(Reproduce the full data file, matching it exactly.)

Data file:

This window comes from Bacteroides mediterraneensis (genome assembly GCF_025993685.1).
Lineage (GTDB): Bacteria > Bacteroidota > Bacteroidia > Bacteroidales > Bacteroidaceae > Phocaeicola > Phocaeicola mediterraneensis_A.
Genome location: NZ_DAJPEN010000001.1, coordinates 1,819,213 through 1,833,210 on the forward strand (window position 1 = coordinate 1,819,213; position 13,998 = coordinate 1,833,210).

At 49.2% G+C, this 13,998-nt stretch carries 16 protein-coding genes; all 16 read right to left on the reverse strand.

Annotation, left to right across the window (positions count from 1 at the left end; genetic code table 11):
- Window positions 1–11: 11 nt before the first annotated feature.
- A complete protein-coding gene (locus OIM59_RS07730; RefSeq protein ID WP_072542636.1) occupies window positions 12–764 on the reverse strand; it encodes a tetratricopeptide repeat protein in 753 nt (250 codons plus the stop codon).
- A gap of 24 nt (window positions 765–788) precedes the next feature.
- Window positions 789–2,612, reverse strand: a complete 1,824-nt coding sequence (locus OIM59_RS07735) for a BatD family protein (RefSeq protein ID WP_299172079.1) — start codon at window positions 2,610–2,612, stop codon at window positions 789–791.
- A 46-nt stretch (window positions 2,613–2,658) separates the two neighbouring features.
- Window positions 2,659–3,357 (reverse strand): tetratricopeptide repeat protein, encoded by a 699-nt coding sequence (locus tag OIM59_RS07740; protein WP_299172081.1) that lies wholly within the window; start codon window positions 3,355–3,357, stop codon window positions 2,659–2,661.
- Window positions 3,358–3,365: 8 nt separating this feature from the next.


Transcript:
This window comes from Bacteroides mediterraneensis (genome assembly GCF_025993685.1).
Lineage (GTDB): Bacteria > Bacteroidota > Bacteroidia > Bacteroidales > Bacteroidaceae > Phocaeicola > Phocaeicola mediterraneensis_A.
Genome location: NZ_DAJPEN010000001.1, coordinates 1,819,213 through 1,833,210 on the forward strand (window position 1 = coordinate 1,819,213; position 13,998 = coordinate 1,833,210).

At 49.2% G+C, this 13,998-nt stretch carries 16 protein-coding genes; all 16 read right to left on the reverse strand.

Annotation, left to right across the window (positions count from 1 at the left end; genetic code table 11):
- Window positions 1–11: 11 nt before the first annotated feature.
- A complete protein-coding gene (locus OIM59_RS07730; RefSeq protein ID WP_072542636.1) occupies window positions 12–764 on the reverse strand; it encodes a tetratricopeptide repeat protein in 753 nt (250 codons plus the stop codon).
- A gap of 24 nt (window positions 765–788) precedes the next feature.
- Window positions 789–2,612, reverse strand: a complete 1,824-nt coding sequence (locus OIM59_RS07735) for a BatD family protein (RefSeq protein ID WP_299172079.1) — start codon at window positions 2,610–2,612, stop codon at window positions 789–791.
- A 46-nt stretch (window positions 2,613–2,658) separates the two neighbouring features.
- Window positions 2,659–3,357 (reverse strand): tetratricopeptide repeat protein, encoded by a 699-nt coding sequence (locus tag OIM59_RS07740; protein WP_299172081.1) that lies wholly within the window; start codon window positions 3,355–3,357, stop codon window positions 2,659–2,661.
- Window positions 3,358–3,365: 8 nt separating this feature from the next.